Unclear objectives: Programmes introduced without a specific set of objectives have a low rate of success, particularly if both the mentor and mentees are unclear about how to focus their conversations to get the desired outcome.

Solution: Ensure that the programme forms part of a DEIB strategy and that specific objectives are agreed for the programme beforehand. Using employee engagement surveys, or feedback from employee network groups to understand where some of the challenges currently lie and focusing the reverse mentoring relationship around this.

Lack of preparation: For both the mentor and mentee it is important to understand what is required from them as part of this relationship so that they can make the most of it.

Solution: Consider training sessions with mentors and mentees separately as a cohort, so that they can build a network and safe space for them to share their experiences throughout the programme.
A personalised workbook is also useful to help guide them through the journey. In addition, regular scheduled check-ins with participants are a helpful touchpoint to ensure the programme can course-correct if necessary.

What impact have you seen in organisations implementing reverse mentorship?

Estee Lauder is a great example’, says Gordon, and continues ‘Starting in 2015, Estee Lauder’s reverse mentoring program has now grown to over 350 leaders and 680 reverse mentors being involved globally. Integrating DEI into everyday practices and decision-making is what is attributed to the success of the program now going into its ninth year.’

Roberto Canevari, EVP Global Supply Chain, ELC, remarked:

‘A recognition of intersectionality absolutely influences our approach to engaging, supporting, and investing in our people across the global supply chain. People are not defined by simply one identity. They may face numerous, intersecting, and compounding barriers to success and opportunity. One thing is clear – the sponsorship and active commitment from the senior leadership team is paramount to the success of a reverse mentoring programme.’

It is clear that reverse mentorship is here to stay and will expand as a tool to address multiple challenges and opportunities in the modern workplace. In what ways can we expect reverse mentorship to make an impact? Gordon pinpoints five areas:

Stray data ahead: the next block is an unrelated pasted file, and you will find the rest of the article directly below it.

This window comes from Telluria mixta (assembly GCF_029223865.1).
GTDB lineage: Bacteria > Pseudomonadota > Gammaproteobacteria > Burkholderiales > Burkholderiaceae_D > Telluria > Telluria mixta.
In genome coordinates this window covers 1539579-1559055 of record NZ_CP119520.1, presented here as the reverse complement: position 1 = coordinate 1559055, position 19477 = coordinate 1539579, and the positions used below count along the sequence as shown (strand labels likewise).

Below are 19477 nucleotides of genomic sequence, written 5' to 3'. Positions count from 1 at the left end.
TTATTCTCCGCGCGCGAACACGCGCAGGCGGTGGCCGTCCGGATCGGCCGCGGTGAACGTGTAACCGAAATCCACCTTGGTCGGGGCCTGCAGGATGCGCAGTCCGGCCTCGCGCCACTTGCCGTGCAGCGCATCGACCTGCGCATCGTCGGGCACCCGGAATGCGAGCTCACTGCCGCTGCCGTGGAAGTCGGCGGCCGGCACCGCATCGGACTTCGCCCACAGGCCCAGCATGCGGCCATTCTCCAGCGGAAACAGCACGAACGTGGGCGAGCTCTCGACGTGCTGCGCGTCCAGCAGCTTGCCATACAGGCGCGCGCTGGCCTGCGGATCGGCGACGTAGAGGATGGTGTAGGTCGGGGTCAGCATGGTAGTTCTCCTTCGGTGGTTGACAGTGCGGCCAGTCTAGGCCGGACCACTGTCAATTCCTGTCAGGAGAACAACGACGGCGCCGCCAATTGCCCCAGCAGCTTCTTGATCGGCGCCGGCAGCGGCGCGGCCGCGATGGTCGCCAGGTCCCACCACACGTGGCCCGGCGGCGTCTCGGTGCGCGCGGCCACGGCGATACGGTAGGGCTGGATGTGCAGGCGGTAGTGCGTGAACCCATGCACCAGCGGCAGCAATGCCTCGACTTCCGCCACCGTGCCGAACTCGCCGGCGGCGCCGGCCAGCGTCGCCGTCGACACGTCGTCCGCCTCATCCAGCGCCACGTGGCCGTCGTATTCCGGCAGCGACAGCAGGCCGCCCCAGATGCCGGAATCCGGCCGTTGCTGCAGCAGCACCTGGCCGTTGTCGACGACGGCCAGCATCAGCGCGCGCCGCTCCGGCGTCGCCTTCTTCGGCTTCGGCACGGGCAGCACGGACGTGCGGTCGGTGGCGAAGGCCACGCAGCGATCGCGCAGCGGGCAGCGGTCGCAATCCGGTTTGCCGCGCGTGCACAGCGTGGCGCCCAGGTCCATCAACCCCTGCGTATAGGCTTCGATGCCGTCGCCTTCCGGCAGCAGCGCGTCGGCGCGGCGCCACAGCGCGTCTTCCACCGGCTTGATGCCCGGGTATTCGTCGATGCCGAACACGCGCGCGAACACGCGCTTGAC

1. Understanding the needs of different generations: At present, there are up to five generations in the workplace. The youngest generation, Gen Z presents and demands a lot more from their organisations than previous generations, Leaders need to be aware of how to lead a workforce for the future. In addition, with this mix of generations for the first time, it is important to be able to understand the complex nature of managing such a diverse workforce.
  2. Advancing Gender Equity: Reverse mentoring can narrow gender gaps by facilitating open dialogues, addressing biases, and promoting equitable representation in leadership roles.
  3. Promoting Ethnic and Cultural Representation: In multicultural settings, it serves as a mechanism for cultural exchange, steering clear of ethnocentrism and fostering an inclusive worldview.
  4. Navigating the Gig Economy: It offers insights into freelancing and gig work for those used to traditional employment structures, while gig workers can learn about institutional loyalty and career development.
  5. Incorporating AI and Technological Advancements: Young employees can provide guidelines on adopting new technologies ethically and operationally, while older employees can contextualise these changes in a broader business perspective.

‘The world is changing so quickly’, Gordon continues: For leaders to be effective they must be able to keep their fingers on the pulse whilst navigating larger strategic issues. Connecting with your people on a human level is going to be more beneficial in the long run as leaders seek to build a work environment where everyone can flourish and bring more of themselves to work.


Curious to learn more about reverse mentoring? Watch Patrice Gordon’s session at Headspring Learning Xchange here

Desiree McGinn

Content Strategy Lead at Headspring